So-called in vitro methods imply laboratory studies of bacterial, animal or human cells. In vitro is latin for: “Within the glass”. The purpose is:

  1. Observe natural processes or manipulate processes within single cells or between cells
  2. Learn about how a component (drug) influence the cells functioning


Often, but not always, it is considered as necessary or useful to test a drug on animals before moving on to trials on humans. Animal trials can be done on small organisms like flies, small animals like mice and rats or bigger animals like pigs. The purpose is:

1) Test safety of a drug in a living organism without risking to harm humans.
2) Measure efficacy and test dosing in a living organism without risking to harm humans 


Testing treatment in humans.

Phase I . These trials test an experimental treatment on a small group of people for the first time. The purpose is:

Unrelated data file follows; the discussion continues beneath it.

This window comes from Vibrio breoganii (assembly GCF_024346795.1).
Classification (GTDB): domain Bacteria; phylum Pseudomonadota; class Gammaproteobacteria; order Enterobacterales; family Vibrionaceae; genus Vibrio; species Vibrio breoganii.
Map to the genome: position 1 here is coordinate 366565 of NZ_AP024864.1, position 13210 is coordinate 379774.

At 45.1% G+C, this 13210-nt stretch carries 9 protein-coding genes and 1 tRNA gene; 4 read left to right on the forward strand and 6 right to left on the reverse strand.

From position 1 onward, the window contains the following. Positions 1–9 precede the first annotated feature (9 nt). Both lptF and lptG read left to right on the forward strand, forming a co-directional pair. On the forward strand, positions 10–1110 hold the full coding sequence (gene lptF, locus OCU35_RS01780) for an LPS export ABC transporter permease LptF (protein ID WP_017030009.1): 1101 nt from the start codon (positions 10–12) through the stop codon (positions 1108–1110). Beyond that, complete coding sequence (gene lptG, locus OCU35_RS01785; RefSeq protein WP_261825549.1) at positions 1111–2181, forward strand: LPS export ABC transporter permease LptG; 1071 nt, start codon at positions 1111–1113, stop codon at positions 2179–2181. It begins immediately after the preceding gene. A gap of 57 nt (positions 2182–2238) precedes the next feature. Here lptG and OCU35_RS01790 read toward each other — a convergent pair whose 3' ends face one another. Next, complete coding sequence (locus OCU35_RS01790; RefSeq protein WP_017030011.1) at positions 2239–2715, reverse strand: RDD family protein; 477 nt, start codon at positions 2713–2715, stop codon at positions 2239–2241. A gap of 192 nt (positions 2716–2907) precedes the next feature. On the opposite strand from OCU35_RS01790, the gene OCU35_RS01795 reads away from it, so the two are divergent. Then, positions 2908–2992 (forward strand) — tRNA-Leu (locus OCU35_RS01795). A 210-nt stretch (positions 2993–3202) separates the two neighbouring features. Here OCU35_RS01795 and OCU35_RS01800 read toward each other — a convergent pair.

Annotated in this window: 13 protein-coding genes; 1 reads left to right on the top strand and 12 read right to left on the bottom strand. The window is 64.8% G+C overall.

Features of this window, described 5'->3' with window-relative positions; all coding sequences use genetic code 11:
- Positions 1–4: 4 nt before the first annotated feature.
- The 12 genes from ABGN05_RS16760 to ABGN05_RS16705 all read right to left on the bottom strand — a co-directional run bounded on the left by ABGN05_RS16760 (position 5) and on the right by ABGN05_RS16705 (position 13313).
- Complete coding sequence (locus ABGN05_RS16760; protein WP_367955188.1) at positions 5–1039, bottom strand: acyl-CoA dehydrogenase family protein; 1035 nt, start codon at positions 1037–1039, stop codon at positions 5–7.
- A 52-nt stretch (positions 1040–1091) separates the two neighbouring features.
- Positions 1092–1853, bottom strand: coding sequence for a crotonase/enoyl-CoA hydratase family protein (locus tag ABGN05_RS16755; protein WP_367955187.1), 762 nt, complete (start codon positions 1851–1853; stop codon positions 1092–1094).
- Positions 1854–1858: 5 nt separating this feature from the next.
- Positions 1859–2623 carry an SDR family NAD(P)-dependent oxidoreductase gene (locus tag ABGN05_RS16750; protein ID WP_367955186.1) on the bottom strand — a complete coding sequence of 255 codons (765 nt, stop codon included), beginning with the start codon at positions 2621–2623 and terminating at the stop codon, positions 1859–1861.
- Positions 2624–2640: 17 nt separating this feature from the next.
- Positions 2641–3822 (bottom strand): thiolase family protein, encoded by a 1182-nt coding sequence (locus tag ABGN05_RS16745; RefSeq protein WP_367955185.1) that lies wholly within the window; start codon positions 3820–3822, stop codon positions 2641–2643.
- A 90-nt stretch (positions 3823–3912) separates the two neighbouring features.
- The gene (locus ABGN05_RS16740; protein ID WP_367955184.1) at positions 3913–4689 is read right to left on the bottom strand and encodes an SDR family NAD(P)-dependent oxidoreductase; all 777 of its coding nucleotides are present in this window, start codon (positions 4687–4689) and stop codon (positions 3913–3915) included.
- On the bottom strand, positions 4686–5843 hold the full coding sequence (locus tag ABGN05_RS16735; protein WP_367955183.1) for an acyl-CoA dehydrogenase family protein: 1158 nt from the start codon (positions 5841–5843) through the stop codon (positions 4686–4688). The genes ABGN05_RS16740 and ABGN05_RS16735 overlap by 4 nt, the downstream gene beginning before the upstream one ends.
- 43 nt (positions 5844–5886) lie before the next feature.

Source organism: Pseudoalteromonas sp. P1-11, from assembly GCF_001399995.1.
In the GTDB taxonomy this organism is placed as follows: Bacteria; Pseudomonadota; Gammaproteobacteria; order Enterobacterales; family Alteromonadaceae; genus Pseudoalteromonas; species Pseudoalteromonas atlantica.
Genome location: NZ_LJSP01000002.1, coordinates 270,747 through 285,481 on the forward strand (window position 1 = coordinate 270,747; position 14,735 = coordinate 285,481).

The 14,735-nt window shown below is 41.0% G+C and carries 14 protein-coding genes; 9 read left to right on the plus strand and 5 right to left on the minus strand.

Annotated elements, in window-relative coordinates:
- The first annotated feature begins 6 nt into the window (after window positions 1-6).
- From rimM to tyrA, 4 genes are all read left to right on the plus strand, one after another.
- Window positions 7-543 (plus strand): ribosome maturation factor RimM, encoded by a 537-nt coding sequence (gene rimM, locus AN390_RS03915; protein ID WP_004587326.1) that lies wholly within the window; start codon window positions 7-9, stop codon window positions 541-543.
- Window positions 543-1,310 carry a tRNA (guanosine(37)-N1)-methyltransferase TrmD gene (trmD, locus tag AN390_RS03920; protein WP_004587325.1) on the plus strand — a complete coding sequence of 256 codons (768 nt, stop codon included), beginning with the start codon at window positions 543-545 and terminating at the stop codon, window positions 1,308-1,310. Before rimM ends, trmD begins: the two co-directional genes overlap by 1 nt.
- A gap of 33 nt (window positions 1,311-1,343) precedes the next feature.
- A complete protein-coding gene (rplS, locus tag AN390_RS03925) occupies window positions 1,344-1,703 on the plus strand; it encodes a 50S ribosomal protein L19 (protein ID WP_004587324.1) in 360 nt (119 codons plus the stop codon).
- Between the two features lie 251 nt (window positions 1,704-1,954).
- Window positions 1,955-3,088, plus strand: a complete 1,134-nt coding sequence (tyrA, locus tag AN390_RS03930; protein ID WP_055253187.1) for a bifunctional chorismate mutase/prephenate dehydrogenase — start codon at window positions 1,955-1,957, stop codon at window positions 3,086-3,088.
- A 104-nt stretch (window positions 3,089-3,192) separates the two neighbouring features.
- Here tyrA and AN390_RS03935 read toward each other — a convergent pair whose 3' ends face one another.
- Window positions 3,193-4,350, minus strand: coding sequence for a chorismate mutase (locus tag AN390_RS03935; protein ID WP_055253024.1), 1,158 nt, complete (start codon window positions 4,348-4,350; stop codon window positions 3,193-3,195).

1) Assess the treatment’s safety
2) Find out what a safe range would be for dosage
3) Identify side effects

Phase II. The treatment is given to a larger group of people to:

1) Obtain preliminary data on the effectiveness of the treatment for a particular disease or condition
2) Further assess the treatment’s safety
3) Determine the best dose

Phase III. The treatment is given to even larger groups of people to:

1) Confirm its effectiveness
2) Monitor side effects
3) Compare it to commonly used treatments
4) Collect information that will allow the treatment to be used safely on the market

Phase IV. Done after the treatment is approved and is on the market. Gather information on things, like the best way to use a treatment, and the long-term benefits and risks